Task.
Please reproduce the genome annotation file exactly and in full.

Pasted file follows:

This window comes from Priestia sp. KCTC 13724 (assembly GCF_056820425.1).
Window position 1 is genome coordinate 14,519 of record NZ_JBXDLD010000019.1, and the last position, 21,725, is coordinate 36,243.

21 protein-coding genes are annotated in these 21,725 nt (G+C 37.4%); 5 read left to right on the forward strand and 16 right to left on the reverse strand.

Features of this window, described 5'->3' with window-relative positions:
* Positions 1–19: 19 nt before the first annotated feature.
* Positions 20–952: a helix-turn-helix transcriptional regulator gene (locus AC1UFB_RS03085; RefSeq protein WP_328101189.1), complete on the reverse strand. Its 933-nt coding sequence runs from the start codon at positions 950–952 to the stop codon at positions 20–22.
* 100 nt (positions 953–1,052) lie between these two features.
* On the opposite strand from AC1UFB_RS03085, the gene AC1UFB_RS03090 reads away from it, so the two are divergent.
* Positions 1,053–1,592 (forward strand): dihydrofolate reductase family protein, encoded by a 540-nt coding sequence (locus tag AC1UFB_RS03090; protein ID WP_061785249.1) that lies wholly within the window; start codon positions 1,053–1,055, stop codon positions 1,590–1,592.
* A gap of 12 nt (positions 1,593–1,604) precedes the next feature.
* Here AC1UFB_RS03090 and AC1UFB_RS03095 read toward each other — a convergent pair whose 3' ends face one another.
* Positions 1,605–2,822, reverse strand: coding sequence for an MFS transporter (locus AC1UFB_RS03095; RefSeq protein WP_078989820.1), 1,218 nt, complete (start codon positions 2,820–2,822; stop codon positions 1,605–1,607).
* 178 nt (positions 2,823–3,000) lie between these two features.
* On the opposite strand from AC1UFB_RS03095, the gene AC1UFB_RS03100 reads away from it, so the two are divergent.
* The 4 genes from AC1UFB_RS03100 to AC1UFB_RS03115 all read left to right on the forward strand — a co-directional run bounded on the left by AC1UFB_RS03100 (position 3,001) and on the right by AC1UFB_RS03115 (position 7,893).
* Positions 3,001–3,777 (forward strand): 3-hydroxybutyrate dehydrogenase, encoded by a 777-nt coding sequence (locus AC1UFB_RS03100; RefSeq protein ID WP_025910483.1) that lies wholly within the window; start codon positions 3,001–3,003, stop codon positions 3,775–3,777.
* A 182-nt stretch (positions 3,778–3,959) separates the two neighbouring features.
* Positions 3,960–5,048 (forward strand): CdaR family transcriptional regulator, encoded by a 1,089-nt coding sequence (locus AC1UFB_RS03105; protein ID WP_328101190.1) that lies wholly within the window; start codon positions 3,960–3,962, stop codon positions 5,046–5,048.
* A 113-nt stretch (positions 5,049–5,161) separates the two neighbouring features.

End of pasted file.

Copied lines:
This window comes from Priestia sp. KCTC 13724 (assembly GCF_056820425.1).
Window position 1 is genome coordinate 14,519 of record NZ_JBXDLD010000019.1, and the last position, 21,725, is coordinate 36,243.

21 protein-coding genes are annotated in these 21,725 nt (G+C 37.4%); 5 read left to right on the forward strand and 16 right to left on the reverse strand.

Features of this window, described 5'->3' with window-relative positions:
* Positions 1–19: 19 nt before the first annotated feature.
* Positions 20–952: a helix-turn-helix transcriptional regulator gene (locus AC1UFB_RS03085; RefSeq protein WP_328101189.1), complete on the reverse strand. Its 933-nt coding sequence runs from the start codon at positions 950–952 to the stop codon at positions 20–22.
* 100 nt (positions 953–1,052) lie between these two features.
* On the opposite strand from AC1UFB_RS03085, the gene AC1UFB_RS03090 reads away from it, so the two are divergent.
* Positions 1,053–1,592 (forward strand): dihydrofolate reductase family protein, encoded by a 540-nt coding sequence (locus tag AC1UFB_RS03090; protein ID WP_061785249.1) that lies wholly within the window; start codon positions 1,053–1,055, stop codon positions 1,590–1,592.
* A gap of 12 nt (positions 1,593–1,604) precedes the next feature.
* Here AC1UFB_RS03090 and AC1UFB_RS03095 read toward each other — a convergent pair whose 3' ends face one another.
* Positions 1,605–2,822, reverse strand: coding sequence for an MFS transporter (locus AC1UFB_RS03095; RefSeq protein WP_078989820.1), 1,218 nt, complete (start codon positions 2,820–2,822; stop codon positions 1,605–1,607).
* 178 nt (positions 2,823–3,000) lie between these two features.
* On the opposite strand from AC1UFB_RS03095, the gene AC1UFB_RS03100 reads away from it, so the two are divergent.
* The 4 genes from AC1UFB_RS03100 to AC1UFB_RS03115 all read left to right on the forward strand — a co-directional run bounded on the left by AC1UFB_RS03100 (position 3,001) and on the right by AC1UFB_RS03115 (position 7,893).
* Positions 3,001–3,777 (forward strand): 3-hydroxybutyrate dehydrogenase, encoded by a 777-nt coding sequence (locus AC1UFB_RS03100; RefSeq protein ID WP_025910483.1) that lies wholly within the window; start codon positions 3,001–3,003, stop codon positions 3,775–3,777.
* A 182-nt stretch (positions 3,778–3,959) separates the two neighbouring features.
* Positions 3,960–5,048 (forward strand): CdaR family transcriptional regulator, encoded by a 1,089-nt coding sequence (locus AC1UFB_RS03105; protein ID WP_328101190.1) that lies wholly within the window; start codon positions 3,960–3,962, stop codon positions 5,046–5,048.
* A 113-nt stretch (positions 5,049–5,161) separates the two neighbouring features.